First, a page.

NBD: A List of Things That Would Have Freaked Me Out 6 Months Ago

In honor of my 6-month anniversary of living in Uganda.

(Still the best decision I ever made)

  1. Bugs.

Whether they’re chilling in my bathing water, in my jerry cans, in the corners of my house or they’ve fallen to their unfortunate deaths in my pit latrine, bugs are EVERYWHERE. If I found a dead bug in my drinking water 6 months ago, I would have freaked out. Now, I just scoop them out and go about my day.* Unidentified Flying Insects (UFIs), however, are another story.

  1. Lizards.

Like bugs, I also have many lizards roaming around the walls of my house and latrine. At first, I tried to chase them away. Now we’re friends. I even name some of them. I call the one who has a lightening shaped stripe down its back Harry.**

  1. Pooping in a hole.

My first encounter with a pit latrine was not a pleasant one. I’ve come a long way since then (I.e. I only get pee on my feet about 10% of the time now) but I’ve become somewhat of a pit snob, if you will, in that I only like to use my own latrine.

  1. Riding in a matatu.

A matatu is a mini-van taxi designed to hold about 14 people but is usually crammed with 20+ people and various types of livestock (chickens, goats…). I’m usually half-sitting on someone’s lap, which is a GREAT way of making new friends, or sitting with only one of my butt cheeks on an actual seat. By the time I leave Uganda, I have dreams of becoming a contortionist. #newlifeplan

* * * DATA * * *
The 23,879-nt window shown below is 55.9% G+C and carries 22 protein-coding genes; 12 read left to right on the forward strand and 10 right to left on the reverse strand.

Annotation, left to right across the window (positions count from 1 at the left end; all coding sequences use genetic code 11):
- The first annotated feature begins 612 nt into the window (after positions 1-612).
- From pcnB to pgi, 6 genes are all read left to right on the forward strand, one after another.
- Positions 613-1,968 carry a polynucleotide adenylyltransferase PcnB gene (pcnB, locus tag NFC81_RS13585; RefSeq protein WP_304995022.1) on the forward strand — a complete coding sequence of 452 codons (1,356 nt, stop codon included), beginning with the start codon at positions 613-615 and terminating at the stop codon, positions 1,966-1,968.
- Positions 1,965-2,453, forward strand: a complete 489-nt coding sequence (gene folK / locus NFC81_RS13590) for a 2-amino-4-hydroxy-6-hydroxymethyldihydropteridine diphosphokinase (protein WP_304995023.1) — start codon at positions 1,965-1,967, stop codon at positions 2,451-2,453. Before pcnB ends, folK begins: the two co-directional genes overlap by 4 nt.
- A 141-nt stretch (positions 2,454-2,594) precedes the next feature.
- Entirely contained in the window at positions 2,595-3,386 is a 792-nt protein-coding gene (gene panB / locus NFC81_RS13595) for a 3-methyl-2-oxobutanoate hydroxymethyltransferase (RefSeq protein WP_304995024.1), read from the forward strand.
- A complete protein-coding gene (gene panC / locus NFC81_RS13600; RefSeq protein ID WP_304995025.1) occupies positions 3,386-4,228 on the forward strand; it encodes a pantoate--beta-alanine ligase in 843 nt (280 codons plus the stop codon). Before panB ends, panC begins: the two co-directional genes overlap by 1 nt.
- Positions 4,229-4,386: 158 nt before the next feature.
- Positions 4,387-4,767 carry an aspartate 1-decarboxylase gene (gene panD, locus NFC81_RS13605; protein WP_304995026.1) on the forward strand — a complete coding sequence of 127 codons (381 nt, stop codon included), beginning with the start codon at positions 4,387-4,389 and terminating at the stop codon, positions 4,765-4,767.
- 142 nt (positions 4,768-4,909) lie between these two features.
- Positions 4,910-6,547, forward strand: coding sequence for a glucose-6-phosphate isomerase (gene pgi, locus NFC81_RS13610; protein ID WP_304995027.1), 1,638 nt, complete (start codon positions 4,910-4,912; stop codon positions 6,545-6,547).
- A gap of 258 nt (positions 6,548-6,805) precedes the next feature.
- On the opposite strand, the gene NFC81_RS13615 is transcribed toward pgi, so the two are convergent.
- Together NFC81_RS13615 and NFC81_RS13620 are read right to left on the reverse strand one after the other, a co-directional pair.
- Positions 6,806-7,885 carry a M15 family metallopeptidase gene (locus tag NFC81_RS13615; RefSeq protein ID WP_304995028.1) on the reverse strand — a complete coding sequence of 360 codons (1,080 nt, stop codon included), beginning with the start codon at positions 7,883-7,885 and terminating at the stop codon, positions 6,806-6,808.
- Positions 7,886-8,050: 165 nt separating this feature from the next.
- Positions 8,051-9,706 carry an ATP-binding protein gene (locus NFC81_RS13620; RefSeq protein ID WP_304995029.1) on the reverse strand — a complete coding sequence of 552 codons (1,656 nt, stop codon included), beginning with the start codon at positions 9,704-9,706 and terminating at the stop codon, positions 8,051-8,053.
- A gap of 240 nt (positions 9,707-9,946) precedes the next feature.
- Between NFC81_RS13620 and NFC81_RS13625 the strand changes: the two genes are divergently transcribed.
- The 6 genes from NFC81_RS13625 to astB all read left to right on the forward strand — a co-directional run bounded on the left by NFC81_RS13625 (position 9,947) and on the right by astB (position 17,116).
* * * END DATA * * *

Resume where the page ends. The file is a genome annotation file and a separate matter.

1. Lecturing about sex and condoms.

I have become desensitized to words like penis, vagina and clitoris. In the states, sex is a topic reserved for lovers and friends. I’m pretty sure I couldn’t say the word clitoris to a stranger without blushing. Here, I preach safe sex and talk about masturbation and condoms (the answer to everything) like it’s my job.***

  1. Teaching.

Although I want to be a teacher and have done a moderate amount of teaching in America, I do not hold a degree in education. Because of this, I was not very confident in my teaching abilities. 6 months ago, teaching in a classroom sounded like a lot of fun but made me extremely nervous. Now, I can confidently say that not only do I enjoy it but I am really good at it. There’s honestly nothing else I would rather be doing.

* Yes, I still drink the water…which is only gross if you really think about it.

**And sometimes, when I’m in my latrine for long call (aka taking a poo) or cooking in the kitchen, I talk to them about their day. They probably understand me just as much as some Ugandans do. HA. HA. HA. #ExpatProblems. Am I going crazy? Perhaps. Or PERHAPS I’m just a normal Peace Corps Volunteer.

***Also, sex (and lack thereof) is probably on the top 3 things Peace Corps Volunteers talk about with each other. Obviously, food is #1.


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